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Sunday, 21 June 2009





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Nature Trail


- the largest lemur in existence

What strikes you most when you look at the creature featured here? Perhaps, its strong resemblance to a giant panda. Well, most are of the view that the indri which belongs to the Indriidae family (which includes sifakas and wooly lemurs), does resemble a panda in appearance even though it's only a lemur.

Would you believe that the indri, also known as babakoto (pronounced baba-koot) is the largest lemur in existence along with the Diademed Sifaka? Measuring 64-72cm from head to body and weighing upto 13kg, the indri which is found in the northern parts of Madagascar is a primate under threat today.

It is one of the most endangered species among the animals endemic to Madagascar, and has a high risk of becoming extinct.

It has the appearance of a teddy bear with its bare black face, framed by fuzzy ears, large greenish eyes and silky fur, which is mostly black with white patches along the neck, limbs and lower back.

The body fur colour varies among different populations with some indris having mostly black fur. It has a long neck, long arms and also long muscular legs which it uses to propel from one tree to another, as it's a tree dwelling creature.

It's known to be a vertical climber and leaper, holding its body upright when travelling through trees.

The indri is well known for its rather eeri, but beautiful song which carries for more than two kilometres through the jungle. Its distinctive songs which lasts for about 45 seconds to three minutes, are sung usually in a three phase pattern. Researchers say the roar sequence which is generally sung by all the members of the group, except the very young, lasts for about seven seconds.

The song proper is generally dominated by the adult pair in the group. The roar sequence is followed by a note sequence which lasts for another five seconds and the descending phrase sequence begins. In this part of the song, the wails start as a high note and progressively come to a lower pitch. It is common for two or more animals to coordinate the timing of the descending notes to form a duet.

It is said that the structure and duration of the songs could vary among and within the groups which comprise the adult couple and the offspring, including the maturing offspring. Indris are known to form long term partnerships, with new mates being sought only in the event of death of one partner.

One of the reasons for this beautiful animal's decline is its low birth rate. The female gives birth to a single young every two to three years, after a gestation period of approximately 60 days.

Born during May/June, the young are mostly black at birth. They get the white fur by about two or three months. The young usually travel about, clinging to the mother's belly until they are about four or five months.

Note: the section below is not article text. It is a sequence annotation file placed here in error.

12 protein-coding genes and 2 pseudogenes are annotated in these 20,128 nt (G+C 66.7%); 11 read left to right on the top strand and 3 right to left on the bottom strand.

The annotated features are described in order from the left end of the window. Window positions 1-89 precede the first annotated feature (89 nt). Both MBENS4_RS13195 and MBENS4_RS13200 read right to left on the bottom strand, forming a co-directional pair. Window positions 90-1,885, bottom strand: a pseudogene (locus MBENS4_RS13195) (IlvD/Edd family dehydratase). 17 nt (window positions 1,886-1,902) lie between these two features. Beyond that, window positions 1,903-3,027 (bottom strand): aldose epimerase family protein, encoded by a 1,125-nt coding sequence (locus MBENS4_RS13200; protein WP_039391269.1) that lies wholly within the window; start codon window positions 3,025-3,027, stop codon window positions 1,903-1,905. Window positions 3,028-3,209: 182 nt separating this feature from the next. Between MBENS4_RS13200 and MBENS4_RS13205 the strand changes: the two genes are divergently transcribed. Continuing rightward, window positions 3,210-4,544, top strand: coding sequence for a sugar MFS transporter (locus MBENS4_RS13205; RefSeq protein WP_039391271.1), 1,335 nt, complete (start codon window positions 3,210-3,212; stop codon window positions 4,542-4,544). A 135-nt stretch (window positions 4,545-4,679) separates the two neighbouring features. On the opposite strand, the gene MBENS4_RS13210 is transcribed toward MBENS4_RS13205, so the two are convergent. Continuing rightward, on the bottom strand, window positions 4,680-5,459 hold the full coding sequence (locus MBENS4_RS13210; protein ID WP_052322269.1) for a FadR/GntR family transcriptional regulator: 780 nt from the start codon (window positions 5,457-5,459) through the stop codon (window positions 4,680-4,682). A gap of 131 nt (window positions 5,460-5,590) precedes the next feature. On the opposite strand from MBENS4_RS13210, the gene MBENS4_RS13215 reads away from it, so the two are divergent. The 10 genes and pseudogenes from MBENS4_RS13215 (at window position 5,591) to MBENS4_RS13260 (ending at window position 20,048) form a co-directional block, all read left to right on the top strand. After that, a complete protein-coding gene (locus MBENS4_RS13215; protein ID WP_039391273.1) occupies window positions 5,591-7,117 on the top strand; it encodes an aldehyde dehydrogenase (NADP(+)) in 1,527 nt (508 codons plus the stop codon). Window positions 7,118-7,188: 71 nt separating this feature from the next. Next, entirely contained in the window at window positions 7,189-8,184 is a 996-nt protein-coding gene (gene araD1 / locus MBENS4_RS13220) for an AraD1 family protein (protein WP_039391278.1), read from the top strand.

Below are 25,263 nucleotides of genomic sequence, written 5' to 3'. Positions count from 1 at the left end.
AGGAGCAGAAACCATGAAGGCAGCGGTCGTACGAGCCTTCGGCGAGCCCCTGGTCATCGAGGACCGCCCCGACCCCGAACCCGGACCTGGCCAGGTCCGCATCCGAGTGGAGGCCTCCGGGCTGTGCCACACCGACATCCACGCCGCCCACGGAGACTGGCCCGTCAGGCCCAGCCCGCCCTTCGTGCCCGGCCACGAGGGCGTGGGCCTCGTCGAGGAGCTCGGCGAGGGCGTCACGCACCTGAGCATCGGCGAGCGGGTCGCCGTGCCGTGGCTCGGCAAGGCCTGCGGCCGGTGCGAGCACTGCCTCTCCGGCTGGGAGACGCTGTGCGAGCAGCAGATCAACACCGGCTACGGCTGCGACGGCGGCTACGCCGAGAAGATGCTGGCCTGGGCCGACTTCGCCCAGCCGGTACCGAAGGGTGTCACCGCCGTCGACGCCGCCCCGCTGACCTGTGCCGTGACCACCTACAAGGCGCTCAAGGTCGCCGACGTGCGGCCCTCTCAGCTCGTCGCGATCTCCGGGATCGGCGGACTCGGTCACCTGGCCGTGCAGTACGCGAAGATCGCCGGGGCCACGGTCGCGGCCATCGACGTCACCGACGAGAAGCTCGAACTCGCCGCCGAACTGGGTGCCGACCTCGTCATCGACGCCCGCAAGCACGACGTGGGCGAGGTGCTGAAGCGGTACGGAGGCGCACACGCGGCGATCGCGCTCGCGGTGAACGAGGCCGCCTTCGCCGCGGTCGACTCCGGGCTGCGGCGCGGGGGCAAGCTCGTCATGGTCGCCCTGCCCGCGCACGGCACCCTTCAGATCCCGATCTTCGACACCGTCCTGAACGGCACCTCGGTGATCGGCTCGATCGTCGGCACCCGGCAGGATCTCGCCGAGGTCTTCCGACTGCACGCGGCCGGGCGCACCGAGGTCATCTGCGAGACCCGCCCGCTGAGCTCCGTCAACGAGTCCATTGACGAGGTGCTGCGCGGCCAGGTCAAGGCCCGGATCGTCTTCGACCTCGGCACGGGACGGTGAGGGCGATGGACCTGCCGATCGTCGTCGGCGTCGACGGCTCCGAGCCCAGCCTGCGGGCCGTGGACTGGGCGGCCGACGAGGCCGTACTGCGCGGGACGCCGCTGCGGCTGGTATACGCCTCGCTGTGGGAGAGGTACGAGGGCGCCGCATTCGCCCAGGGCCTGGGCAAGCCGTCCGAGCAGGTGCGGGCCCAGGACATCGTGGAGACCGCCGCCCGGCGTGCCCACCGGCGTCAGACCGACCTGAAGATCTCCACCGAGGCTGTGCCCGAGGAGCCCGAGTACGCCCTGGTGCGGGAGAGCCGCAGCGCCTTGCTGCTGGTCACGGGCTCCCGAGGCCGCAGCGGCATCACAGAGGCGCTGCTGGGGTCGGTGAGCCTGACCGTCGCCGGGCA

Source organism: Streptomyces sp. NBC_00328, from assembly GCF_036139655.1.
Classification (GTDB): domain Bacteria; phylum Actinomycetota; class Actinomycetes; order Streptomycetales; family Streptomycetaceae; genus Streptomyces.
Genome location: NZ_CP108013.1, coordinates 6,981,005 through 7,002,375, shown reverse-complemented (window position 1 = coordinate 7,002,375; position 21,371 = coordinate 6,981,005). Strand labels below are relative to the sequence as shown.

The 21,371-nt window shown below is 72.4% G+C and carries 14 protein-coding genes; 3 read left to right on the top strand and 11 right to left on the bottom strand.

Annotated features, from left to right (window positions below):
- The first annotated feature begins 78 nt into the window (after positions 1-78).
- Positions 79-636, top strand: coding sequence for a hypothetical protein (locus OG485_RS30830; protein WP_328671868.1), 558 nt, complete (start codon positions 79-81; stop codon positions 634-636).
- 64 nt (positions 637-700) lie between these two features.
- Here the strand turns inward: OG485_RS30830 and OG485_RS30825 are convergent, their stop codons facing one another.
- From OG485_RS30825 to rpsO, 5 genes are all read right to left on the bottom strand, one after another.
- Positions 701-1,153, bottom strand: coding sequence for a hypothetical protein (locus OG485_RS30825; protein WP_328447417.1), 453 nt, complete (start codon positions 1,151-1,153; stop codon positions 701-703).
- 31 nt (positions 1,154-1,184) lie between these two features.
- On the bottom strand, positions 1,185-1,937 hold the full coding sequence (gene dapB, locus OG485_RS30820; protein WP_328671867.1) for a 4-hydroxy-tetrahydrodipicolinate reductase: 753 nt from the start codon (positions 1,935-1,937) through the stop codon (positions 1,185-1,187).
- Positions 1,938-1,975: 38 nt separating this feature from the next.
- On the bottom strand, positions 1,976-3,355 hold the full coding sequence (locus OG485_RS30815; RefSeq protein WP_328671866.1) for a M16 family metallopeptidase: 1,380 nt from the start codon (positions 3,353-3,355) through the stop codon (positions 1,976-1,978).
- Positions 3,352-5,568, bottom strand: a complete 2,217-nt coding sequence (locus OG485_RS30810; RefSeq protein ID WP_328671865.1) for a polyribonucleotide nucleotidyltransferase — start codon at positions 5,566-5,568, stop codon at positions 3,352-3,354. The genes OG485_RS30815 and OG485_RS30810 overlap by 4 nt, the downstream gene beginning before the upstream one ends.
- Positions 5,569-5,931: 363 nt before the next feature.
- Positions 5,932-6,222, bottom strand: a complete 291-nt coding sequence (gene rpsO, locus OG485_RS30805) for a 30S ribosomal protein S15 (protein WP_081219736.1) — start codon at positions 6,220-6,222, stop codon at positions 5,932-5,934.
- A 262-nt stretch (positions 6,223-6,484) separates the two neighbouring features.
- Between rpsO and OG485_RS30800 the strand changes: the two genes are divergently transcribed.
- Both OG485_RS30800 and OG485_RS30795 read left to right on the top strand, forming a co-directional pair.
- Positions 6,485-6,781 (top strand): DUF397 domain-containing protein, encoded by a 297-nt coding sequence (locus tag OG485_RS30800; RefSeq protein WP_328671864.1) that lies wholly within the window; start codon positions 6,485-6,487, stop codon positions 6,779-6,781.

Then they travel on the back of their mothers. By about eight months, they are independent enough to move about on their own, but until they are at least two years old, they are not fully independent of their mums, the primary care-givers. The males too assist in the upbringing, to some extent.

The indri is herbivorous, primarily folivorous, feeding on about 63 plant species in lowland and montane forests. It also feeds on fruits and seeds.

Males are known to consume more fruits. The indri has been observed to transfer the fruits they pick on to eat from the hand to the mouth, while the leaves are picked off the tree, directly with its mouth.

Even though it lives mostly on the tree canopy, it occasionally descends to the ground to eat soil. Within the group, the female in the leading pair tends to be dominant and has priority to the food reserves.

Active during the day, the group of indri settle down in a 'sleep tree' prior to dusk. When moving about, foraging for food, it prefers to negotiate gaps between the tree branches by leaping. It can leap between 10 to 30 cm.

The name indri is said to have been given to this animal following a misunderstanding that occurred when the natives of Madagascar pointed out the creature to a French naturalist named Pierre Sonnerat.

When the natives had used the local word meaning "there" to show the animal it had been assumed that the animal's name was that. So, it came to be known as indri, but in Madagascar it is also known by the names babakoto and ambalana.

There are many myths and legends about lemurs. Most legends establish the close relationship between lemurs and humans. Even though the legend of its origin varies, the lemur is treated as a sacred animal. Therefore it is revered and protected by the natives.

Many claim that the lemur has been seen sunbathing or sun-worshipping, going by the posture it adopts during this act. It has been observed at sunrise sitting, facing the sun on a branch with its back upright, legs crossed, hands low with palms upturned and resting on knees and eyes half closed.

This teddy-bear like creature which is revered in Madagascar is highly endangered today due to habitat loss.

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